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A Teacher’s Perspective: Bullying Interview Series (Part 2)

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Kids having a quarrel and fight - tough parenthood conceptTugba: Hello Penny, thank you again for agreeing to join us for our second interview in our bullying series. I’m really glad to announce to everyone and raise awareness that October is Bullying Awareness Month. So, Penny, to get started, let’s recall our last interview where we spoke about bullying being a serious concern facing parents and teachers in today’s world. You mentioned some strategies to help prevent bullying and one of them was about the development of empathy. Can you tell me more about how teachers and parents can help develop empathy?
Penny: Often children bully because they don’t understand the effect that their behaviors have on other people. They feel the need to develop their self-esteem by putting other students down. Perhaps they exhibit such behaviors because this is what they heard at home. Maybe their parents put down and/or complained about other people and/or their parents criticized particular characteristics of other people. Maybe their parents also put them down (put the child down). Sometimes, children constantly hear their parents telling them what they did wrong all the time, and don’t hear their parents telling them what they did positively.

 

small-lgimage_595_classpers0913Tugba: So what I’m hearing is that one rule that parents can have in improving the situation is to be very aware and mindful of the language they are using in front of children. The language parents use about other groups, maybe when speaking of people from different cultural backgrounds as well as when speaking to the children themselves, in a way that might impact the child’s self-esteem. Parents may need to be aware of the social learning taking place that may be impacting the way children and parents relate to each other.
Penny: Yes, that is correct. Now one of the things teachers can do is to also be aware of their language with their students. Perhaps instead of saying “you got that wrong” they can emphasize the positive things the student did while explaining that “this part isn’t right yet”. I had a student that was convinced she was absolutely terrible at math and would never learn to do math. Well I worked with her in saying, “These are the things you know already, and these are the areas we are working on, our problem is just that we haven’t found a way that works yet.” You need to express to the kids that “we will keep trying and we will get there, we just need to find different ways that makes sense to you”. It really helps when the student can understand that the goal for both teacher and student is to find the way that the student learns best as opposed to the teacher saying this is how I teach it and you have to learn it this way.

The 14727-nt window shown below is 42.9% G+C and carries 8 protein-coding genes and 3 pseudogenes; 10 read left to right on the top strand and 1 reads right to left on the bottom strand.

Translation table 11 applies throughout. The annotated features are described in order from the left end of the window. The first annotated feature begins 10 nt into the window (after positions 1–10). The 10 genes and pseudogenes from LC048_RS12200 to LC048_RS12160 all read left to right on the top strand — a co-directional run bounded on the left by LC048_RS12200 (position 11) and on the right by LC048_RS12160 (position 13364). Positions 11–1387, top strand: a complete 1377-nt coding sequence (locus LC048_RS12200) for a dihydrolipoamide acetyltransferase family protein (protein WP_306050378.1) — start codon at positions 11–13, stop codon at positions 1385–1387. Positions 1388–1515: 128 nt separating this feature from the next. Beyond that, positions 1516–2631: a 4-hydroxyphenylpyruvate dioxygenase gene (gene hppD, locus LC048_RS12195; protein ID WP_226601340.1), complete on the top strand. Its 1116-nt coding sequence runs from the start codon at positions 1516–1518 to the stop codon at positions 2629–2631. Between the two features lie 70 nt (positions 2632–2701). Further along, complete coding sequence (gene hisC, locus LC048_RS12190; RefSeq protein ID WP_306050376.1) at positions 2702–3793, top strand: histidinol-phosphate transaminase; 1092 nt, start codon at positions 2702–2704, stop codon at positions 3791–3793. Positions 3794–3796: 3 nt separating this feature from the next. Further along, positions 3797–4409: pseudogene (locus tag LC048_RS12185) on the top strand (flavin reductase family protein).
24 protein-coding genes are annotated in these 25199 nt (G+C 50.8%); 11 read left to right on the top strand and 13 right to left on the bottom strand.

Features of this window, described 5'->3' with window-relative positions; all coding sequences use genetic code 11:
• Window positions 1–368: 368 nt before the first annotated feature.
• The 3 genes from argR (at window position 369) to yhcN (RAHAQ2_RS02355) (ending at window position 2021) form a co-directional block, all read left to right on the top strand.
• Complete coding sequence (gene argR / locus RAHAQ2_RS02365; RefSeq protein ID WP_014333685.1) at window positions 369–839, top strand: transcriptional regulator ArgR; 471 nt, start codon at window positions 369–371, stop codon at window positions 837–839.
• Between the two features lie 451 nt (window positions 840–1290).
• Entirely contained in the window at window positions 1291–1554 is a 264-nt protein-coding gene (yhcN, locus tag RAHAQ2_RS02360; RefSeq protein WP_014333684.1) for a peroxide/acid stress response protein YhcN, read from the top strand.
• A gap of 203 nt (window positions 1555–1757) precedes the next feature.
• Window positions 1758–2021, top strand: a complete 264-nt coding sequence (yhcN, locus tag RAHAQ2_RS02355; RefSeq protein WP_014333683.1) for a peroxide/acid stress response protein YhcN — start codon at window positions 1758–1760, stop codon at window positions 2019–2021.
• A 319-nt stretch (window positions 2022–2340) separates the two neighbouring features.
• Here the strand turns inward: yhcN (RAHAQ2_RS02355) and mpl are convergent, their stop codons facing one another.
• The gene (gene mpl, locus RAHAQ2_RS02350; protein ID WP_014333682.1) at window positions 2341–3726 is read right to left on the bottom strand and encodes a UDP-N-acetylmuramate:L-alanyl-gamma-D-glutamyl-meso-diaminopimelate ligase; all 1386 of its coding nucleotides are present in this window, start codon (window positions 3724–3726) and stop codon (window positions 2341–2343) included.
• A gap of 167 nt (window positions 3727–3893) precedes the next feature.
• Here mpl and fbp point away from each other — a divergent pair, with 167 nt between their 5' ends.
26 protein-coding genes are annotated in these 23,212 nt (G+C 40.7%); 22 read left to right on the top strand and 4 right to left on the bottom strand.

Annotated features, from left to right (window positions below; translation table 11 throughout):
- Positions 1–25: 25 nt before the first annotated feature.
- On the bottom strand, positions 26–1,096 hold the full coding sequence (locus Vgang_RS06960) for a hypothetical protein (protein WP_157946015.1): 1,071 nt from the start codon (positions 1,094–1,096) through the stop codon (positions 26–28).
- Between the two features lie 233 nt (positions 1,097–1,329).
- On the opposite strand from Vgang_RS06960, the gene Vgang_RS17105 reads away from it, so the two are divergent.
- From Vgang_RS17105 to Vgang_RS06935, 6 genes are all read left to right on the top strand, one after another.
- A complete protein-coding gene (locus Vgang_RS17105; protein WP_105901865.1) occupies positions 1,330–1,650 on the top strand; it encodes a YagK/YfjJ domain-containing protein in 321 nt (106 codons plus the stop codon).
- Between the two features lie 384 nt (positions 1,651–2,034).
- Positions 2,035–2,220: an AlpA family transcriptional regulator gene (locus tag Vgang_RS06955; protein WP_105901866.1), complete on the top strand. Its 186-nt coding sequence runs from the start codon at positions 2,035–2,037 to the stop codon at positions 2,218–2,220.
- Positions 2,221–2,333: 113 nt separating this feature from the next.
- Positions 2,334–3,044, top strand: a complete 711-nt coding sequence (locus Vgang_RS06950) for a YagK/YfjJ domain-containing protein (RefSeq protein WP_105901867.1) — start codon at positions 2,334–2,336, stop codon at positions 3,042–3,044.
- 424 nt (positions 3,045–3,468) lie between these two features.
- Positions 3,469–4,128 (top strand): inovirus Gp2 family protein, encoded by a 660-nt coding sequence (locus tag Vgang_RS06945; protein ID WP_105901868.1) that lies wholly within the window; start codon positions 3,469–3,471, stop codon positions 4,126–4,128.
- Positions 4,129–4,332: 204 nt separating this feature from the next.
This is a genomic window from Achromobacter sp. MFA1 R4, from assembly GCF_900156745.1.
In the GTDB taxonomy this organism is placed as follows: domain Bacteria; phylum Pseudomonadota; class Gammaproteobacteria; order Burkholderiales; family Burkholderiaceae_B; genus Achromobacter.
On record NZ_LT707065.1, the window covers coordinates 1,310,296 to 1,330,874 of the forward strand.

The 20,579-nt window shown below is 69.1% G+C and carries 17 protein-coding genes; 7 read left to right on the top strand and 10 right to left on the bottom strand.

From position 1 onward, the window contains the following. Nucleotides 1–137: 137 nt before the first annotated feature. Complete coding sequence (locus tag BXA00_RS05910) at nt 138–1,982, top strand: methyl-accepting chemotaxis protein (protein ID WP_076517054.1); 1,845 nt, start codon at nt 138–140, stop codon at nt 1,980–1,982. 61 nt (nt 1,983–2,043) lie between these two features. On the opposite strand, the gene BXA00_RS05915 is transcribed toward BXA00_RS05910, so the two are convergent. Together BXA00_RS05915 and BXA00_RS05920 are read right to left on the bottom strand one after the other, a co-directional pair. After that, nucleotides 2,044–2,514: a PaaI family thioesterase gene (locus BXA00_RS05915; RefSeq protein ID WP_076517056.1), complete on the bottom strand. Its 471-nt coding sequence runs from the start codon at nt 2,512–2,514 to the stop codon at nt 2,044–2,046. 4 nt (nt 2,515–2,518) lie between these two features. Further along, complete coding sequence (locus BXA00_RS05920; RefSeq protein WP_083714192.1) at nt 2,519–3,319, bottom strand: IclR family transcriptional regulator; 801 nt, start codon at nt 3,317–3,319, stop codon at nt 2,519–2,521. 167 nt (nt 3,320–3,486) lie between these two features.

defiant-child-power-strugglesTugba: So Penny, your last comment leads me to our next conversation. You mentioned that the language teachers and parents might use with children may have an effect on children’s self-esteem. What I’m curious about is that if the language used is very critical and impacts the child’s self-esteem, would a child with low self-esteem after being criticized be more likely to bully?
Penny: Yes! I think often children who bully do not have good self-esteem.

 

 

 

 

small-could-my-child-be-a-bullyTugba: Also, on the other hand, is it possible that the positive language parents and teachers might use in focusing on building a child’s self-esteem can help prevent or minimize bullying behavior?
Penny: Yes, that is also true. It is very important to be mindful and use positive language.

 

 

 

small-bullying-lawsuitTugba: Can you generally give us a sense of how self-esteem might relate to bullying?
Penny: I think often children who bully do not have good self-esteem. Now some of them, of course, do it because of peer pressure as their friends are bullying other students then they do it too. But many students are bullies because it makes them feel better. As if someone is lower on the totem pole than they are and they have to be better than someone else. Unfortunately, not only does this affect children but many adults also demonstrate the same behavior. They put down other adults because of the way they look, talk, think or any number of things. Even adults often feel that they have to be better than somebody, as opposed to recognizing that everyone has individual differences and every human being has inherent worth and dignity.
Tugba: Thank you Penny for those insights today. I look forward to speaking to you again soon to discuss more about positive parenting strategies in relationship to bullying.
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